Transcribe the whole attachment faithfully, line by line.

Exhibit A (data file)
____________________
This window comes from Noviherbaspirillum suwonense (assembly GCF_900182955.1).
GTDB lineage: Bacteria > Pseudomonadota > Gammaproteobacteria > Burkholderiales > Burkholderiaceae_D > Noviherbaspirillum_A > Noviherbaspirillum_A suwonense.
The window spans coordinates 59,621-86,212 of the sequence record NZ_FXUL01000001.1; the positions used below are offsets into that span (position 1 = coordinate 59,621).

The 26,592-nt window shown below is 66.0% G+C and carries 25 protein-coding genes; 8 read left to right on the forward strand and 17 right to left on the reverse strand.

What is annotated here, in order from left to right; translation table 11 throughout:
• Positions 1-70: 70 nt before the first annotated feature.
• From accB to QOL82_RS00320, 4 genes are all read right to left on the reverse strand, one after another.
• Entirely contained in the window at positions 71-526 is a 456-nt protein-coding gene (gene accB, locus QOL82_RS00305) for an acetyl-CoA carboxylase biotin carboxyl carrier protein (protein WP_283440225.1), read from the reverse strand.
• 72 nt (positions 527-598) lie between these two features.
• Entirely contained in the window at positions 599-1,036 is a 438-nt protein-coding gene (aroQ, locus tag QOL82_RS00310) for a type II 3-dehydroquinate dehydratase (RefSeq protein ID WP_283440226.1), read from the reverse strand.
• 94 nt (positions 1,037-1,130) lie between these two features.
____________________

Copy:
This window comes from Noviherbaspirillum suwonense (assembly GCF_900182955.1).
GTDB lineage: Bacteria > Pseudomonadota > Gammaproteobacteria > Burkholderiales > Burkholderiaceae_D > Noviherbaspirillum_A > Noviherbaspirillum_A suwonense.
The window spans coordinates 59,621-86,212 of the sequence record NZ_FXUL01000001.1; the positions used below are offsets into that span (position 1 = coordinate 59,621).

The 26,592-nt window shown below is 66.0% G+C and carries 25 protein-coding genes; 8 read left to right on the forward strand and 17 right to left on the reverse strand.

What is annotated here, in order from left to right; translation table 11 throughout:
• Positions 1-70: 70 nt before the first annotated feature.
• From accB to QOL82_RS00320, 4 genes are all read right to left on the reverse strand, one after another.
• Entirely contained in the window at positions 71-526 is a 456-nt protein-coding gene (gene accB, locus QOL82_RS00305) for an acetyl-CoA carboxylase biotin carboxyl carrier protein (protein WP_283440225.1), read from the reverse strand.
• 72 nt (positions 527-598) lie between these two features.
• Entirely contained in the window at positions 599-1,036 is a 438-nt protein-coding gene (aroQ, locus tag QOL82_RS00310) for a type II 3-dehydroquinate dehydratase (RefSeq protein ID WP_283440226.1), read from the reverse strand.
• 94 nt (positions 1,037-1,130) lie between these two features.